The need for business managers with strong information technology (IT) skills in general, and data communication and networking skills in particular, is now high and will be even greater in the years to come. According to the U.S. Bureau of Labor Statistics (2007), occupations in the area of network systems and data communications analysis are projected to increase 55% by 2014. Given the trend in business to leverage information technology to decrease costs and increase efficiency in all functional areas, this demand is understandable. What is more difficult to understand is the lack of response to this demand by university IT departments as reflected in their curriculums (Hawk, 2005.) In this article we describe how one information and technology management department has attempted to meet the challenge of integrating networking skills in a coordinated fashion over a wide variety of courses to, at least in part, better prepare their students for the demands they are certain to face when they graduate.
During the 1990s, dot.com companies, spawned by the meteoric rise of the Internet, spearheaded a period of frantic growth in IT throughout the economy. No functional area of business was unaffected. E-commerce was predicted to replace traditional methods of merchandizing, entire companies underwent radical business process reengineering, and functional areas such as accounting, sales, and human relations were all affected by new technology-driven processes. As a consequence, the enrollment of students across computing disciplines grew rapidly with computer science departments reaching an all-time high of over 22,000 undergraduates nationwide in 2001, compared to only 10,000 in 1995 (Zweben, 2007). The growth in information systems programs paralleled that of computer science (Shah, Martain & Mehta, 2006).
The dot.com bubble burst in 2000, which combined with the impact of a recession, led to a drop in demand for IT professionals nationwide. Many companies turned to outsourcing in an effort to meet IT demands while reducing costs. Outsourcing, and in particular, offshore outsourcing, has its greatest impact in the areas of technology support, application development and IT related financial, marketing, and e-HR business processes. It has relatively little impact on basic IT infrastructure services, such as network management, server maintenance, and PC support (Gartner Group, 2003).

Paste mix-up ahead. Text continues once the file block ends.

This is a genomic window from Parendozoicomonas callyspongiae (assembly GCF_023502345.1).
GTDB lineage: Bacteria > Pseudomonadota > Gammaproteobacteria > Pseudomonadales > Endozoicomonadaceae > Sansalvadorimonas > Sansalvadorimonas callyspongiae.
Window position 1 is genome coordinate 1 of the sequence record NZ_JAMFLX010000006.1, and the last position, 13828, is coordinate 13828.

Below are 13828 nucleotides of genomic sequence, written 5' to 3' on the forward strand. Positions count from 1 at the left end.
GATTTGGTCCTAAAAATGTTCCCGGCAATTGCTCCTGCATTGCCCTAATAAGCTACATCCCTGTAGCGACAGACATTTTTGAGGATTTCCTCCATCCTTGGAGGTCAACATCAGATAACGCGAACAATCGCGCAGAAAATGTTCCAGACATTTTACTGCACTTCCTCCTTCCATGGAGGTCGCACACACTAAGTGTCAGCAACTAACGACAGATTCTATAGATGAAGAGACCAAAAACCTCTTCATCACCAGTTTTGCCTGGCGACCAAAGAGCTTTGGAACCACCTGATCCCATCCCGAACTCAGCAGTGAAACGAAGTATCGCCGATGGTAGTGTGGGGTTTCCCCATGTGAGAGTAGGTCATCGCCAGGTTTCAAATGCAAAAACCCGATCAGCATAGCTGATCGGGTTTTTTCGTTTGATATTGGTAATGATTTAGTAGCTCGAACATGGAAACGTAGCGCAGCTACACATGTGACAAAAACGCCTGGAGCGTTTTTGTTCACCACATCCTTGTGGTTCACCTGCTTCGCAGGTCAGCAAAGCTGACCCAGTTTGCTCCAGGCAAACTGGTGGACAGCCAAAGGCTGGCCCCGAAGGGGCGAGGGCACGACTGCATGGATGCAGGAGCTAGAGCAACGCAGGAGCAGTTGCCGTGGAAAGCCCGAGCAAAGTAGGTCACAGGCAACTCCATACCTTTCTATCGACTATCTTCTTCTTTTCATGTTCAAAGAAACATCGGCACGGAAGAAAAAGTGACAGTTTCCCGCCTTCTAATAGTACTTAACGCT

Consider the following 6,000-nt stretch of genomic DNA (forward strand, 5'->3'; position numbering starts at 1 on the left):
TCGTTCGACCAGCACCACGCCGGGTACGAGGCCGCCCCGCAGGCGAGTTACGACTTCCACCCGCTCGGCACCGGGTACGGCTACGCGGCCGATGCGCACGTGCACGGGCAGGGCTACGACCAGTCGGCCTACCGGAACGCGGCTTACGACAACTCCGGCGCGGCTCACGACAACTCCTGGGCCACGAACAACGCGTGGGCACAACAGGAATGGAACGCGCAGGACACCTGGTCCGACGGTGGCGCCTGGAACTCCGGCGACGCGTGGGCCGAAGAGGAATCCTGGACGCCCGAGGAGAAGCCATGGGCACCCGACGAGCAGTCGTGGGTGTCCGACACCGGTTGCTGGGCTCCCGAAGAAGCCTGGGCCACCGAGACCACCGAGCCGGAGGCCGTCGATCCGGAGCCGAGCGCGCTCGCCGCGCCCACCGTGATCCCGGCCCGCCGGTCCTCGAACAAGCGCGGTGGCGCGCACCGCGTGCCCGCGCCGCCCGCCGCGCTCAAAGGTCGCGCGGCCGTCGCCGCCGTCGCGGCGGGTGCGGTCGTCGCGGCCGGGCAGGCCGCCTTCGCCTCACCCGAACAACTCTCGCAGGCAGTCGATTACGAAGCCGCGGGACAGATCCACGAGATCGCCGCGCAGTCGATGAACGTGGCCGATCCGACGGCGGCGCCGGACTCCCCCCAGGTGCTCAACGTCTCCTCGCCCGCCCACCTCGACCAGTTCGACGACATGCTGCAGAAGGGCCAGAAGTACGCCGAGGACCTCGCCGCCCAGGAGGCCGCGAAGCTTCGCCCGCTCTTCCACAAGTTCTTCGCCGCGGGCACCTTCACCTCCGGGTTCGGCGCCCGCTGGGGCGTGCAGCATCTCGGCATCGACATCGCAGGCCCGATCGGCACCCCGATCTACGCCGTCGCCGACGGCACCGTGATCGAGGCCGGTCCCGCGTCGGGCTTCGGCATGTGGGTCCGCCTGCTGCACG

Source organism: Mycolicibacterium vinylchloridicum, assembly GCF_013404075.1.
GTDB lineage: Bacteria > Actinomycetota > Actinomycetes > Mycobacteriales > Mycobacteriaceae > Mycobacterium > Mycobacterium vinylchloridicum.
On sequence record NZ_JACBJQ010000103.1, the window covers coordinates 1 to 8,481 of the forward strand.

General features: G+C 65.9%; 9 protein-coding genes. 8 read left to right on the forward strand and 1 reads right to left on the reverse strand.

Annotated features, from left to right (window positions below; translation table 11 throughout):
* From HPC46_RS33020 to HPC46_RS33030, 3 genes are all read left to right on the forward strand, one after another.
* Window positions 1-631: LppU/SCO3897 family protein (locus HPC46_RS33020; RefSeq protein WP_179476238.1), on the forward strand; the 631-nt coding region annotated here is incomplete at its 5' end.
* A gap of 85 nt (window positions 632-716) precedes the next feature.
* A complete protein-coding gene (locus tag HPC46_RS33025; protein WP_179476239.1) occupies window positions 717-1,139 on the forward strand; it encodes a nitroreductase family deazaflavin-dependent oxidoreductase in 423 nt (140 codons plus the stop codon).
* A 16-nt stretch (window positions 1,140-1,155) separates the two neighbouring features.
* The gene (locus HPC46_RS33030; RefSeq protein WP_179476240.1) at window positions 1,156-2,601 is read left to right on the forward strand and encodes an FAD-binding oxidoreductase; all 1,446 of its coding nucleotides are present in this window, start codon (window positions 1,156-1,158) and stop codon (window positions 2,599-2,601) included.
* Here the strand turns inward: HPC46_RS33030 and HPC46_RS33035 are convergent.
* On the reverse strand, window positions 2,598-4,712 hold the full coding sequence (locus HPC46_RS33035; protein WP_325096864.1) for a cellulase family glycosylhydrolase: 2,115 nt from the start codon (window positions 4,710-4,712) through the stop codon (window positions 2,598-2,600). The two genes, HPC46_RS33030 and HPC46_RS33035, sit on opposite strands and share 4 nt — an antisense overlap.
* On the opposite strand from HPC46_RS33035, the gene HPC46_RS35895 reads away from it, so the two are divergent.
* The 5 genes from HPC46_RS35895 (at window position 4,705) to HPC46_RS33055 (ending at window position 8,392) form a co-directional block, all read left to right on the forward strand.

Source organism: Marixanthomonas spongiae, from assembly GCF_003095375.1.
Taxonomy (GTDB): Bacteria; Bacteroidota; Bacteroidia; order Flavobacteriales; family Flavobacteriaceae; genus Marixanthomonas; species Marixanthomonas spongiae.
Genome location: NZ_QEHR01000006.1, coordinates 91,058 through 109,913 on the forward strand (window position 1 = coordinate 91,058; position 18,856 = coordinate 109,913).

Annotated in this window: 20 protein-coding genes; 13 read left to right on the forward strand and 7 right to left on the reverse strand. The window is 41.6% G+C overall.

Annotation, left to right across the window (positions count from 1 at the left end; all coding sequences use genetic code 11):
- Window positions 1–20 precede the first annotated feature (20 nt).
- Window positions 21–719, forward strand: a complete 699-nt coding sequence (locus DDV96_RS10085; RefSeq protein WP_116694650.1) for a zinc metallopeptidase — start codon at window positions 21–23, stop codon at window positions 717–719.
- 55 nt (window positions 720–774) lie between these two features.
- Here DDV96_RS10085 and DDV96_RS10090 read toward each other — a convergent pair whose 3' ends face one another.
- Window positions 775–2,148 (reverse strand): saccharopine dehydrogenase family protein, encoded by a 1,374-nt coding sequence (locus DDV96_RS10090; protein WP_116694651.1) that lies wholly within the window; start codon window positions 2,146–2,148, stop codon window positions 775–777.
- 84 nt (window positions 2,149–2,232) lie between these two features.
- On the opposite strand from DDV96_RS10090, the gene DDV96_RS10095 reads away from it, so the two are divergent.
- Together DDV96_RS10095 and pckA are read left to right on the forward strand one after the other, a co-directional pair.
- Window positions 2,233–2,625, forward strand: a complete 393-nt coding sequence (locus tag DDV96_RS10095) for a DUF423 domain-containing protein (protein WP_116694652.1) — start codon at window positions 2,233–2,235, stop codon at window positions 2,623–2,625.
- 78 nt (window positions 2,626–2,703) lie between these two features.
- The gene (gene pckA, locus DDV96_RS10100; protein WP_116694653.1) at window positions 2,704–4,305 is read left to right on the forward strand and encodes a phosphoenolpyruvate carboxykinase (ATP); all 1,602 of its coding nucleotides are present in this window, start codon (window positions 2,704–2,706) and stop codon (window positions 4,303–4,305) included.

The decline in demand for IT professionals nationwide, coupled with the effects of off-shoring, are reflected in a drop in enrollment of IT undergraduates of over 40% over the last 5 years (Zweben, 2007), with enrollments in some information systems programs declining as much as 70% (Shah et al., 2006). As the economy began to pull itself out of the recession, the number of IT jobs started increasing, especially in the areas of networking and e-commerce (Minch & Tabor, 2003). During this same period, the nature of IT within corporations and organizations has undergone rapid and profound changes to the point that “today it is hard to distinguish between business and technology at all, given that nearly all business transactions are enabled by technology” (Andriole, 2006, p. 3).